Wu-Massacre, the album that Method Man, Raekwon, and Ghostface Killah are dropping March 30, whittles down the Wu-Tang Clan to three of its finest. Last night, that line-up was pared further to just Raekwon and Ghostface, for what was billed as an early Wu-Massacre release celebration at the Nokia Theater in NYC’s Times Square. There was some sense in making the trio a duo. Rae and Ghost, in particular, have often felt like a group within a group on the Clan’s releases. These guys go together like peanut butter and jelly, or pasta and tomato sauce — speaking of which, they collaborate often enough to have come up with the acronym R.A.G.U. (for “Rae and Ghost United”) to identify their joint efforts.
The concert began with a string of unimpeachable cuts from 1995’s classic Only Built 4 Cuban Linx… — technically Raekwon’s solo debut, but one to which Ghostface contributed heavily, earning prominent billing on the album’s cover. Their undiminished chemistry was evident in the show-opening string of “Criminology,” “Incarcerated Scarfaces,” “Ice Cream,” and “Verbal Intercourse.” Both rappers are essentially storytellers, Ghostface narrating crime sagas with a jumpy urgency, Raekwon doing the same in gravelly and matter-of-fact tones. Together they strode the stage like giants, joining in on one another’s lyrics at key points for emphasis.
After a few more tunes from their catalog (notably Ghostface’s “Mighty Healthy”), the pair retreated to the back of the stage while random New York mixtape rappers like Grafh and Red Cafe appeared to perform unannounced mini-sets. I’ve got nothing against those dudes, but as far as surprise guests go, I was hoping more for, well, Method Man, or at least Masta Killa. No such luck. At least we got to see Smif-n-Wessun do 1994’s “Bucktown,” whose rough NY sound isn’t so far removed from Rae and Ghost’s territory.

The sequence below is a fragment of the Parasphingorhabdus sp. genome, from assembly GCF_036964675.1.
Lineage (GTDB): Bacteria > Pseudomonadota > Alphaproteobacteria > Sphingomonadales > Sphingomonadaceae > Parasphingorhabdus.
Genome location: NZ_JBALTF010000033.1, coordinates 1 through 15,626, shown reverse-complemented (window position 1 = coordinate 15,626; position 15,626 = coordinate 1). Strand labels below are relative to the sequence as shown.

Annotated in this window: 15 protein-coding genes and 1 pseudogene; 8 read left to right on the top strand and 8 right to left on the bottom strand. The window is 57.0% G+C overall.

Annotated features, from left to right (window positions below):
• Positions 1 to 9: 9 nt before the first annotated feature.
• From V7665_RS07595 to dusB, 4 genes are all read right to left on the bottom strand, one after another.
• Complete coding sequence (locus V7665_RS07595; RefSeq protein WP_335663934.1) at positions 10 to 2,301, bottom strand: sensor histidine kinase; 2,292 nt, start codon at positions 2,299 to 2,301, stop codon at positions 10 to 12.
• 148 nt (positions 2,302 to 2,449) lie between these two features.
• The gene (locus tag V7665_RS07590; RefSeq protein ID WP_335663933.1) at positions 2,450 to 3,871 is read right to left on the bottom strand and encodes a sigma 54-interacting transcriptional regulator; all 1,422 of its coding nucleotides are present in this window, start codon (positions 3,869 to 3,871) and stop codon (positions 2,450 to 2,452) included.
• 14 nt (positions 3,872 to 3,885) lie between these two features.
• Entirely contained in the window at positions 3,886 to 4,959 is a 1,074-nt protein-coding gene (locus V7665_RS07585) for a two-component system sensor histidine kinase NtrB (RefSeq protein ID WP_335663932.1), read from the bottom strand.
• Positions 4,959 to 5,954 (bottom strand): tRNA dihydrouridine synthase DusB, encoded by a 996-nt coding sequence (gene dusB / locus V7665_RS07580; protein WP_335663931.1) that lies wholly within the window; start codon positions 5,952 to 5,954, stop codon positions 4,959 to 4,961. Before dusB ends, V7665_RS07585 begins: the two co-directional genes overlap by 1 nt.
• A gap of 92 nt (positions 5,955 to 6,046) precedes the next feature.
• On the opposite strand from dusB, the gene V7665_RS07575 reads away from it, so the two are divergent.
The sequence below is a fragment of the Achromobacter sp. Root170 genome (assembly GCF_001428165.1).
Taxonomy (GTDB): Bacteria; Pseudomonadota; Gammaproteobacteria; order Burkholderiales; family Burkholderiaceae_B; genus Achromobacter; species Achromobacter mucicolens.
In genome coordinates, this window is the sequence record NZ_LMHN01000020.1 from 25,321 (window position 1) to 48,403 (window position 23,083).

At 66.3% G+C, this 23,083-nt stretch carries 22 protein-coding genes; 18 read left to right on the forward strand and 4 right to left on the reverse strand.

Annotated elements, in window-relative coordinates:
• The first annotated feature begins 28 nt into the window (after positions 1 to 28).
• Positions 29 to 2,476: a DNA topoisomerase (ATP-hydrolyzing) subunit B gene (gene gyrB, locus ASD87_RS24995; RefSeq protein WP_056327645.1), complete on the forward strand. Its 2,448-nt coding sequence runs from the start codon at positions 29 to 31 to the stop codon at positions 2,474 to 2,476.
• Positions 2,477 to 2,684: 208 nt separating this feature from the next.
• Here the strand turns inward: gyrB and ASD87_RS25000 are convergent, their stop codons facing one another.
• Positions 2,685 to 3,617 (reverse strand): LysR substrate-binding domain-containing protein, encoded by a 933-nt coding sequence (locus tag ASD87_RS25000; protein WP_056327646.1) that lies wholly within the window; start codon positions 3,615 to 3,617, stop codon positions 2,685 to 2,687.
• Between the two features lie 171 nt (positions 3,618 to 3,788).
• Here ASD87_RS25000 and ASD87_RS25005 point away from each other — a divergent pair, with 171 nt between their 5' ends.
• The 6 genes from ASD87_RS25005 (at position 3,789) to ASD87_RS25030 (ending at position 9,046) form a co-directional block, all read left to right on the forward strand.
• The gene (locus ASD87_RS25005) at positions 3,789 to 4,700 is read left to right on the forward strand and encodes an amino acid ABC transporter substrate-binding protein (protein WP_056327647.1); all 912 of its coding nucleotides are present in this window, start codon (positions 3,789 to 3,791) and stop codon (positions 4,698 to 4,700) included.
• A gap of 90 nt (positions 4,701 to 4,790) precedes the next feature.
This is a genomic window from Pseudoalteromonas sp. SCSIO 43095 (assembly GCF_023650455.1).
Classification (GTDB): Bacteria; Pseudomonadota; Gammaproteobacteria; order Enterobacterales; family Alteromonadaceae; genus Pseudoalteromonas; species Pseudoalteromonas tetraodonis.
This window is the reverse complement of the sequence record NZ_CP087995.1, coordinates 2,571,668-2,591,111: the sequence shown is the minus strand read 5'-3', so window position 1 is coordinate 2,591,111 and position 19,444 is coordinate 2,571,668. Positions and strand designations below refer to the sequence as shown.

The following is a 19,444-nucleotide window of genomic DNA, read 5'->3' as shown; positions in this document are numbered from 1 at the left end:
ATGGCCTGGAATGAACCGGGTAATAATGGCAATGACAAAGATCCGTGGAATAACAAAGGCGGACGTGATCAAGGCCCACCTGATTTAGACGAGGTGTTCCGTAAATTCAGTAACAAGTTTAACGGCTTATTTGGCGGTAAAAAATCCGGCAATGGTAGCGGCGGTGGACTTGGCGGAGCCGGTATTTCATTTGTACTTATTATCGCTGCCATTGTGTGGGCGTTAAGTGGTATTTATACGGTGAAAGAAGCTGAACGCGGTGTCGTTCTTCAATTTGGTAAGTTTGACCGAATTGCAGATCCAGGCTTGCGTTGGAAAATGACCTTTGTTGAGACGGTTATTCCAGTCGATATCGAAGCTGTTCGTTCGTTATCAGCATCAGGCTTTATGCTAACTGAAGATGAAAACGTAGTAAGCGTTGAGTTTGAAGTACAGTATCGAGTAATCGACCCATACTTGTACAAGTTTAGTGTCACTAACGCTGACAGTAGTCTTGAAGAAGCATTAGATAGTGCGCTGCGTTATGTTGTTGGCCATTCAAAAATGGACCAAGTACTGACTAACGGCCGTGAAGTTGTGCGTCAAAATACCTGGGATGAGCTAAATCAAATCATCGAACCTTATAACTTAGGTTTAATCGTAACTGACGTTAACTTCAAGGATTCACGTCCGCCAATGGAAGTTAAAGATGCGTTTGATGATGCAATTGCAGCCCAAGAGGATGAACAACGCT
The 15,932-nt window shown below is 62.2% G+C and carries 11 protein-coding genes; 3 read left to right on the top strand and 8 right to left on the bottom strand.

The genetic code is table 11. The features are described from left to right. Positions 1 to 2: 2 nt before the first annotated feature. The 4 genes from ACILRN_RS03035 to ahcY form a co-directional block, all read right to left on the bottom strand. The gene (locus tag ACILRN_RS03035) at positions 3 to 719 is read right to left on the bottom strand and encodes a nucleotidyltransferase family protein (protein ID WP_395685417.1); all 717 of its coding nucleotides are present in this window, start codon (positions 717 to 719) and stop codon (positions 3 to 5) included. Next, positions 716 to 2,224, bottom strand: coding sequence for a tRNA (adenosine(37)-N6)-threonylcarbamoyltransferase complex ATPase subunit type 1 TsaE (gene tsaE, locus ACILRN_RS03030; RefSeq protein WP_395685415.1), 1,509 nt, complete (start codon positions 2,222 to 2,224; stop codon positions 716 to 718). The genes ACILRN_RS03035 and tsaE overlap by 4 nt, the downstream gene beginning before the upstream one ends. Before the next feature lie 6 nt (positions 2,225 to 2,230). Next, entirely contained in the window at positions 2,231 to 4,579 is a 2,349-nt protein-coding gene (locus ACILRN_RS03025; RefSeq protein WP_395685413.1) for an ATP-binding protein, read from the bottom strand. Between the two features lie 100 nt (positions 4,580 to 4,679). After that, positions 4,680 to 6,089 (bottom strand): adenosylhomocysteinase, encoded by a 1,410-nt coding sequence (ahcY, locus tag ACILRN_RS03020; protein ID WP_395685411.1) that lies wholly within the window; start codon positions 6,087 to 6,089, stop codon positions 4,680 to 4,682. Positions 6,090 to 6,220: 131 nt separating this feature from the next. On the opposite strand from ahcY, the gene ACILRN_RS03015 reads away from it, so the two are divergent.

Thankfully, Rae and Ghost took center stage again before long. The crowd of die-hard Wu fans flipped out when they ran through several necessary selections from the Clan’s epochal 1993 debut, Enter the Wu-Tang (36 Chambers), including “Bring da Ruckus,” “Wu-Tang Clan Ain’t Nuthing ta F— Wit,” “Shame on a N—-,” “C.R.E.A.M.” (You can see Raekwon do the latter song’s opening verse last night below, thanks to the magic of YouTube; some NSFW language, obviously.) It is never less than thrilling to hear these songs in any context, even when only two members of the nine-man group are present. Rae and Ghost paid tribute to their late friend Ol’ Dirty Bastard by performing his solo single “Shimmy Shimmy Ya” before returning to a few more of their own solo tunes (Raekwon’s “Canal Street,” Ghostface’s “Holla”).
Then came another series of guests, for some reason. A rapper identified only as “Ghost’s son” sounded like a much less experienced version of his dad (only fair, I suppose). Jim Jones walked on for “We Fly High” to much applause. It was interesting to see Rae and Ghost as the kind of elder statesmen who would cede so much of their own concert for the benefit of competitors like Jones — not something either of them have necessarily been best known for in the past. That generous spirit still wasn’t enough to make these interludes feel like smart uses of the audience’s time.
All was more or less forgiven by the crowd when the beat for the Clan’s 1997 single “Triumph” kicked in. No further members made last-minute appearances as Rae and Ghost closed out the show, sadly. Still, my only real complaint last night was that the two main performers didn’t go even deeper into their shared catalog. Concerts can have far worse problems than that. Were any of you at the Nokia Theater last night? Are you looking forward to Wu-Massacre?
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